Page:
Okay, but why does this work? And how?
Let me introduce you to something I call the duck, duck goose concept.
Remember playing that game? Duck, duck, duck, Goose! You never know when the person walking around the circle is going to say goose, or who they’re going to tap on the head. It’s the same with hot potato, musical chairs, and metaphorical objects. Every time the George pulls the top off the post, it’s duck, duck, duck… Then you trigger your object when your readers least expect it; something about the process changes, and… Goose!
Books are all about change, character growth, plot twists… Etcetera. If something doesn’t change from the beginning of your book to the end, then there’s definitely something wrong.
Your metaphorical objects can represent that change, or foreshadow it, using the ongoing duck, duck, goose method. In my book, Honey Butter, the metaphorical object was a major part of the plot, and I used my ‘goose’ for a plot twist.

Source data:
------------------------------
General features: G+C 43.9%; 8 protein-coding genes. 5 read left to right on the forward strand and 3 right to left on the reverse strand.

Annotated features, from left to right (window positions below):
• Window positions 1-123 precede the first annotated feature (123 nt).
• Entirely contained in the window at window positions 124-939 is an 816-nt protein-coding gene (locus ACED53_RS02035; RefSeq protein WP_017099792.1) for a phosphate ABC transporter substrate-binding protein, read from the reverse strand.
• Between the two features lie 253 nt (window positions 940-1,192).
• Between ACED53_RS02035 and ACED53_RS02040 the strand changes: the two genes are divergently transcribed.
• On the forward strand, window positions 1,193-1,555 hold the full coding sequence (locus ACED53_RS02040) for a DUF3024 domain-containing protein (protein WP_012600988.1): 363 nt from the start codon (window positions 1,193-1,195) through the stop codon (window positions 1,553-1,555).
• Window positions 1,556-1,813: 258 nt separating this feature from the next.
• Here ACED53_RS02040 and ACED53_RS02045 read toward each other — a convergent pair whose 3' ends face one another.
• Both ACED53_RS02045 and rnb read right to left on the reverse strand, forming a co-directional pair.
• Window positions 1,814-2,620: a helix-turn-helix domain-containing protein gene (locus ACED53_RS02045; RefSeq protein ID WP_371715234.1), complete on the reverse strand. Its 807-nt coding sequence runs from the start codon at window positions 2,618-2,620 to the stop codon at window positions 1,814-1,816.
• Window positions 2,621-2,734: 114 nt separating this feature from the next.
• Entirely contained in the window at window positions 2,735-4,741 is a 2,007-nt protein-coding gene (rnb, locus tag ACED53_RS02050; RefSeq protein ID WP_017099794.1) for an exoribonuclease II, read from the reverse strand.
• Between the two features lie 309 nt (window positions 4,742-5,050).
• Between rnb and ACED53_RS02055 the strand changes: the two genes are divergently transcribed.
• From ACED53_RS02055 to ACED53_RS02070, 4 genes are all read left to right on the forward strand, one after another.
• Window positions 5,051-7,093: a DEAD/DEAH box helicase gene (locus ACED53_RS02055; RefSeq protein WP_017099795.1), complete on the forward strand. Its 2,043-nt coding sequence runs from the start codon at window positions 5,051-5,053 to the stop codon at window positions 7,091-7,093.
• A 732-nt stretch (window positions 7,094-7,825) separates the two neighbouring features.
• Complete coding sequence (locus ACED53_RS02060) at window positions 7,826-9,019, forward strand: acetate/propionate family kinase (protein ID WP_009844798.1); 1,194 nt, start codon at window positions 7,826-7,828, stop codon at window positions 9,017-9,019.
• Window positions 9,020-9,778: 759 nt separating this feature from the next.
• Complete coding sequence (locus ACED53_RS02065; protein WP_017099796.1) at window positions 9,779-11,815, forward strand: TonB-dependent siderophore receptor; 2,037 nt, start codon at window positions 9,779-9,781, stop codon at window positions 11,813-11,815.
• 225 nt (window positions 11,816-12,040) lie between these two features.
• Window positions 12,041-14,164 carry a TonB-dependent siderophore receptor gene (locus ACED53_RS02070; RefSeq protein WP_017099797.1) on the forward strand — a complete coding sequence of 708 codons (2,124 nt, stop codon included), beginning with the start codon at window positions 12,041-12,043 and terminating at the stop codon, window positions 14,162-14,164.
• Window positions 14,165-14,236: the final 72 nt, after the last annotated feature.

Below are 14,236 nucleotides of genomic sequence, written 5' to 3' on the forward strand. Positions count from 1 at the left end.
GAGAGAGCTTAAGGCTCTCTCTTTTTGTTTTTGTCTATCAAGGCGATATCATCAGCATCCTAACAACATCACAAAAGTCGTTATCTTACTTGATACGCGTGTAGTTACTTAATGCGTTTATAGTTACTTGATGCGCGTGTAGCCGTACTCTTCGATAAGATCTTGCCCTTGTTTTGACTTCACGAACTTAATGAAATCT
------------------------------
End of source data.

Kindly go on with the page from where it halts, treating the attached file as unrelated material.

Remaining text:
If you haven’t read my book yet then skip the next section, as it contains spoilers, and go straight on to the next example.
In Honey Butter, the main character, Jamie, collects paint cards. She has her box of paint cards with her at all times, it’s more than just a hobby, it’s an obsession.
Jamie is rather self-centered at the beginning of the book, but as the story goes on, she not only makes an incredible new friend, she learns to be grateful for the people in her life that she already has. One by one, she begins to give away the paint cards in her collection, each time she grows closer to someone, she gives them one.
She’s giving away what she used to reserve only for her, and the more she gives away, the less she needs them for herself. And each time she gives them one, it’s duck, duck, duck… Goose! But I can’t give away the goose, now can I? My metaphorical object plays a larger role than most objects, so I would be giving away the big plot twist.
Here’s another example, this one just made up.